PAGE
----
The Raid on the Voodoo Fortress in Live and Let Die. I love Baron Samedi -- too bad they never brought him back for a fitting final disposition -- and I love this scene of Roger Moore differentiating himself from Connery through using, rather than a svelte Barreta or Walter PPK, a big ass .44 Magnum revolver.

Once again, I appreciate that every so often Bond actually just uses his gun to try to dispatch a heavy, rather than resorting to some convoluted method of dispatching him. (Though as to how he takes care of the real villain Kananga... the less said the better.)

Gotta say, this one has three of my favorite villains -- Kananga, Tee Hee, and Baron Samedi. I even like the minor villain flunky Whispers.

The Crocodile Farm, Live and Let Die. A classic of suspense including a failed attempt at high-tech trickery, and a ludicrous, though delightful, solution to his predicament.

Also features one of those great scenes of Bond talking with a great villain -- I like it when Bond and villains are just kind of professionally detached about these things. Tee-Hee is being paid to kill Bond, and Bond has to kill Tee-Hee as part of his job. But neither actually hates each other. It's not always passion, emotion, and hate behind it: as the lyrics of the song go, When you gotta job to do, you gotta do it well, you gotta give the other fella hell....

Yeah, I like when Bond is emotionally invested in defeating the bad guy -- sometimes -- but I also like it when he and an opponent don't really have anything against each other, except circumstance and employment requirements.

The Man With the Golden Gun had a lot of that going on, as Bond and Scaramanga were manipulated into crossing each other's paths but didn't start out with any particular reason to kill each other, but by this scene, Bond is pissed at Scaramanga for murdering his love sex interest Andrea Anders.

Maybe. Too be honest, he slapped her around earlier. Didn't seem to really like her that much, despite her physical charms. Maybe he's just a rude dinner guest.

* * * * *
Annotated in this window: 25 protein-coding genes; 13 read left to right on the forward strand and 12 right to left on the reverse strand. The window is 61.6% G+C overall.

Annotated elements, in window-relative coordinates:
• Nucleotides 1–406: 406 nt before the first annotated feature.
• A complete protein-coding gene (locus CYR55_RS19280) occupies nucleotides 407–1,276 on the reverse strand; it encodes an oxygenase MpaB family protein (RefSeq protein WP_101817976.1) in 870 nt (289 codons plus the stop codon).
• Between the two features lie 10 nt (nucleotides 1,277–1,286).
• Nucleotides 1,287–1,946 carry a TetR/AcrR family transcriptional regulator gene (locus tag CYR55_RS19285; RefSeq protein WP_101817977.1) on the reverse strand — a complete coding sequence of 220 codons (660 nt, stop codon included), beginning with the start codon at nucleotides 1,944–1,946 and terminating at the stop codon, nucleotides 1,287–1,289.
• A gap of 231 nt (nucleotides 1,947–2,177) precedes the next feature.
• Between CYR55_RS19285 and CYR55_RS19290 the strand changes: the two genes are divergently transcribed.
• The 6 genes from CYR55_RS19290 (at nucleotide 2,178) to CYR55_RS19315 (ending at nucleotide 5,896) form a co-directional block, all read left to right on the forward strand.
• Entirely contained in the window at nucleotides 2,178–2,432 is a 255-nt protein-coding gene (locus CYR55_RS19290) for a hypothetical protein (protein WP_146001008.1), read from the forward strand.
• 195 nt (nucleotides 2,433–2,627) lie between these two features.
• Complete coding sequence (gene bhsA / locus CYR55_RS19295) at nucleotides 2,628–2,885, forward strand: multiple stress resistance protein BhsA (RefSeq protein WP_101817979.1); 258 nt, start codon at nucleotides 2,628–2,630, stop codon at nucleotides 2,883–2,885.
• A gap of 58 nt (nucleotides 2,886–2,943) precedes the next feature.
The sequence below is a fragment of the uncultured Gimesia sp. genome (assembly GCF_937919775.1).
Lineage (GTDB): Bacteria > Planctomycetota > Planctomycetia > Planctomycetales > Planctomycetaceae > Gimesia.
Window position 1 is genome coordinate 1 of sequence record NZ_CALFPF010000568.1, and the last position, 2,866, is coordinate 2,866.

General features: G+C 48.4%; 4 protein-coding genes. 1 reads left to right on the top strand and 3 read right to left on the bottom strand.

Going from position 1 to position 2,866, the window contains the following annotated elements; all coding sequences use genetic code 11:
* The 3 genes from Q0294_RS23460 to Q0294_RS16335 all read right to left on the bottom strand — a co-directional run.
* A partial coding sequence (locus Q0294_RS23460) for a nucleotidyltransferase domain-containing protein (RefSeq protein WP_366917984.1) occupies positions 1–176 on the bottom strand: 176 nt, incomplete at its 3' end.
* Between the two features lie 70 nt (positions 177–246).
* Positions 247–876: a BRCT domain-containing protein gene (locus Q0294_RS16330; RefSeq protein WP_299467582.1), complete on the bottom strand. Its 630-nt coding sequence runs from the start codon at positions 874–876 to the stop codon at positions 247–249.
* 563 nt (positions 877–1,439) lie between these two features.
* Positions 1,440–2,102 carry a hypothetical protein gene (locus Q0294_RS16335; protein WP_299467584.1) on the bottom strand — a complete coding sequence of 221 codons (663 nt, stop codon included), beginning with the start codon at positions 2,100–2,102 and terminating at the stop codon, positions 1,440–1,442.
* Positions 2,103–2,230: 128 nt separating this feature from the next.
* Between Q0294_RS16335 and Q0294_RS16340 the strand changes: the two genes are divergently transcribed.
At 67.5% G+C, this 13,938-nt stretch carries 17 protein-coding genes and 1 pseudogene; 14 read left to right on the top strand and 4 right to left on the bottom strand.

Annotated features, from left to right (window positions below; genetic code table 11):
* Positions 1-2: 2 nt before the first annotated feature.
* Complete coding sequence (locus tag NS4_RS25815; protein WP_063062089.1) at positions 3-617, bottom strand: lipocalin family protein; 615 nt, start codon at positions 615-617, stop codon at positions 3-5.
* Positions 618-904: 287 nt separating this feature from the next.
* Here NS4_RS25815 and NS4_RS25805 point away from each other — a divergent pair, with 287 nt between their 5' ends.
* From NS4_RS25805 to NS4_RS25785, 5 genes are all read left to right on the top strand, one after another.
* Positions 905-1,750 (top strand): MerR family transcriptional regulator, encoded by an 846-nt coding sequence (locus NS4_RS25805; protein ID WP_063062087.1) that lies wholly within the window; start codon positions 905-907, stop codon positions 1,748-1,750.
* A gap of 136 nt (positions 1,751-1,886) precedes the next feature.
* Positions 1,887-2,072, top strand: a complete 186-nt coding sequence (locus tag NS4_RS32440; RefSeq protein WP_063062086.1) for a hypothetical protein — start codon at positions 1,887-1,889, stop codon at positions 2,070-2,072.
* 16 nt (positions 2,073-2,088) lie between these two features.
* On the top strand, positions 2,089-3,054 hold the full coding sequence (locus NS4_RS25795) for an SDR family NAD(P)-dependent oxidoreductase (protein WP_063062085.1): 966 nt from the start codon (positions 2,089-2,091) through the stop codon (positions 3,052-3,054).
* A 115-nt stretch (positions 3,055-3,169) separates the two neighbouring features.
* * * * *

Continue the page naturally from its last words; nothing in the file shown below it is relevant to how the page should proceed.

Oh, another good Peak Bastard moment in Live and Let Die when Bond threatens to kill the most annoying Bond girl/traitor ever, after they've had sex. "You couldn't," Rosie says, "Not after what we've just done...," alluding to having just made love.

Bond answers thus.

And finally...

The Tarot Card Seduction from Live and Let Die. I also used to like it when Bond was a bit more underhanded -- you know, the way a hardened, amoral paid assassin would be.

Knowing that the definitely virginal, possibly clairvoyant Solitaire believes in the power of fate as revealed through the tarots, Bond resorts to stacking the deck in his favor to get her to inform on the villain, and oh, by the way, also tricking her into having the best kind of sex with him -- Hot Pale Virgin Witch Sex.

Kinda "rapey," as the kids would say these days.

This is also kind of mean in another way: Solitaire either will lose her actual powers of clairvoyance, or will psychologically lose her imagined powers of clairvoyance, the moment she loses her virginity.

So Bond doesn't just take her flower, but her Gift.

And once she's lost that gift, she is of no use to the villain Kananga and is forced to ally with Bond, just out of self-preservation.

Hey, sometimes saving the world isn't pretty.

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posted by Ace at 07:40 PM